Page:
What is it, exactly?
Makeup (foundation, blush, eyeshadow, and lipstick) made from micronized minerals, including talc, titanium dioxide, and zinc oxide, says cosmetic chemist Ni'Kita Wilson. A lot (but not all) of it contains no preservatives, dyes, oils, or fragrances (check labels).
And this is good because…?
It lacks the ingredients that cause irritation, says Ranella Hirsch, MD, president of the American Society of Cosmetic Dermatology & Aesthetic Surgery. So if you have oily skin, you won't have to worry about emollients that might clog your pores. If your skin is sensitive, you won't need to be concerned about a product containing fragrance. And zinc oxide (contained in some formulas) is a terrific sunscreen, says Wilson.
So you don't need to wear additional sunscreen?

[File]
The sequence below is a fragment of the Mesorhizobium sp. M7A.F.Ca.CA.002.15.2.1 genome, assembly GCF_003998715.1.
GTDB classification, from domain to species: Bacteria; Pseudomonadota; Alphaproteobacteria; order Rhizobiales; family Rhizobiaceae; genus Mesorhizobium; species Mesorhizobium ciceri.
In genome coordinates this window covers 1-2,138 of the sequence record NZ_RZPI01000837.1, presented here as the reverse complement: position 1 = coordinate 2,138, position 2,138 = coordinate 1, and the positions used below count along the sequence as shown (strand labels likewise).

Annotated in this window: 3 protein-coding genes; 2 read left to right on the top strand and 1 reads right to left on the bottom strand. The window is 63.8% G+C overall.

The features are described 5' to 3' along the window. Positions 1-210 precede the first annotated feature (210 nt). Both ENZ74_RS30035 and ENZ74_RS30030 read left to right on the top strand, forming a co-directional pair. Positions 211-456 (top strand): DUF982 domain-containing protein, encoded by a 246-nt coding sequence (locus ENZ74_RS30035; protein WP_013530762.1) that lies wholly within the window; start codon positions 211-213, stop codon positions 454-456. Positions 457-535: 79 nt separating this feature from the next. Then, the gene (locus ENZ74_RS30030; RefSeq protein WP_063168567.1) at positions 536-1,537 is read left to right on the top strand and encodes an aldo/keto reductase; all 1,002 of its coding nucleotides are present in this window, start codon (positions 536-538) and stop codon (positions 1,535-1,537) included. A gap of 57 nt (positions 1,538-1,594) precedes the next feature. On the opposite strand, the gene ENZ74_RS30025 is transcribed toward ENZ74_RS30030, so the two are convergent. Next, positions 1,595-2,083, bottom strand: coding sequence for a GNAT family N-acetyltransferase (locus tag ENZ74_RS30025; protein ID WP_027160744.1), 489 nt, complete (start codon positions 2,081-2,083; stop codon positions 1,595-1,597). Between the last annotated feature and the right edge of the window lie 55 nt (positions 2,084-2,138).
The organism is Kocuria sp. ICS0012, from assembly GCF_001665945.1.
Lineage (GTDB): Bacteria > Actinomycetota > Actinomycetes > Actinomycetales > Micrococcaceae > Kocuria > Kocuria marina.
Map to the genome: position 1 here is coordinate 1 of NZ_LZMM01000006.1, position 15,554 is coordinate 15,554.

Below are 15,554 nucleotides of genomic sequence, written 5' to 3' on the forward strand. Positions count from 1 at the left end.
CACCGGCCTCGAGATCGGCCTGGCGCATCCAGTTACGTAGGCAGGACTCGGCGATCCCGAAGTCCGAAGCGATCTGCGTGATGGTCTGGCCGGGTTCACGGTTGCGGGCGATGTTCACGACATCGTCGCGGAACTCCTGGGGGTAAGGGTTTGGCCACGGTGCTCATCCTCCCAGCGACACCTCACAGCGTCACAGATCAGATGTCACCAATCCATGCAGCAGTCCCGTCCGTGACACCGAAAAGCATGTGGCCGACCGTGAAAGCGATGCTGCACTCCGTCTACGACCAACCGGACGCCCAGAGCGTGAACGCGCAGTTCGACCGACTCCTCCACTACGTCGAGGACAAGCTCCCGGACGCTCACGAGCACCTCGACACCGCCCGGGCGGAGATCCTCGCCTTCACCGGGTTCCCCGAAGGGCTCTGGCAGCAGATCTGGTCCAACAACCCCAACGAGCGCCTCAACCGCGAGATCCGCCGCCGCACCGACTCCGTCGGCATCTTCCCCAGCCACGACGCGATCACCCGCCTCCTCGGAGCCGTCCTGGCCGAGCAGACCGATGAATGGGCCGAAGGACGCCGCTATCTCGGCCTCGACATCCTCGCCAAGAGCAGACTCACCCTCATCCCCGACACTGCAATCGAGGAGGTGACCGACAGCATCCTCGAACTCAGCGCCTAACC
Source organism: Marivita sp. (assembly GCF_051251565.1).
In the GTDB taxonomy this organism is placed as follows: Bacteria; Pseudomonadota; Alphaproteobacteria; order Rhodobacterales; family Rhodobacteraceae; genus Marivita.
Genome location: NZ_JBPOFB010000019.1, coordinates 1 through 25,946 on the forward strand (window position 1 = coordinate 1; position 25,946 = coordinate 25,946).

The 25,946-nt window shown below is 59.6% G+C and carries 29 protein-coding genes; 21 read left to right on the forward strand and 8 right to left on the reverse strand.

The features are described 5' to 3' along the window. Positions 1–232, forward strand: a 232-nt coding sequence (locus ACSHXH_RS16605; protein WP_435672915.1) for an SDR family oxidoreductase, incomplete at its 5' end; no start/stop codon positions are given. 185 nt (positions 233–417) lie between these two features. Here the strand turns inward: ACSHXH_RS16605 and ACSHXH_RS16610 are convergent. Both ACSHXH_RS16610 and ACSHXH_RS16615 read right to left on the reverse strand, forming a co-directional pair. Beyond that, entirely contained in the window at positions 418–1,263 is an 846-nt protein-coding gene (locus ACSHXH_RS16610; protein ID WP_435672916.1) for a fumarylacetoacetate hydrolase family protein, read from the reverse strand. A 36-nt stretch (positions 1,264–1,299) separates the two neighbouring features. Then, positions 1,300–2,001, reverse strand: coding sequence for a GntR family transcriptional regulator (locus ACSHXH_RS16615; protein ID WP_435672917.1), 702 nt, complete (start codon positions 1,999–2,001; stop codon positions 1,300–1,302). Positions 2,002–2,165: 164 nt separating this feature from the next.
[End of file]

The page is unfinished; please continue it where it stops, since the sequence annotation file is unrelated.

Yes, you do! says Hirsch. Levels of UV protection in makeup aren't sufficient to provide adequate sun protection.
Is it true that mineral makeup improves the skin's texture?
Tricky question. Any product that offers some sun protection (as many mineral makeup products do) helps prevent damage resulting from UVB exposure. So you could say that a makeup containing sunscreens such as zinc oxide or titanium dioxide (with an SPF of at least 15) improves skin's texture by protecting it. Is that really an improvement? Maybe…in a way…kind of. But a mineral foundation can definitely enhance the look of skin's texture because of the reflective particles in the formula.
Reflective particles—Uh-oh…is the makeup shimmery and hard to apply?
A lot of mineral makeup doesn't contain the binding ingredients needed for pressed powder, which is why it's loose and soft. So it can be hard to handle—it tends to get all over the place, says New York City makeup artist Susan Giordano, unless you start with less powder on the brush: Take a light swipe only and tap excess off before you apply it. A minimal application is also a good idea because, yes, the powders are shimmery. They're also very light, so you feel as if you're not wearing makeup, says Giordano.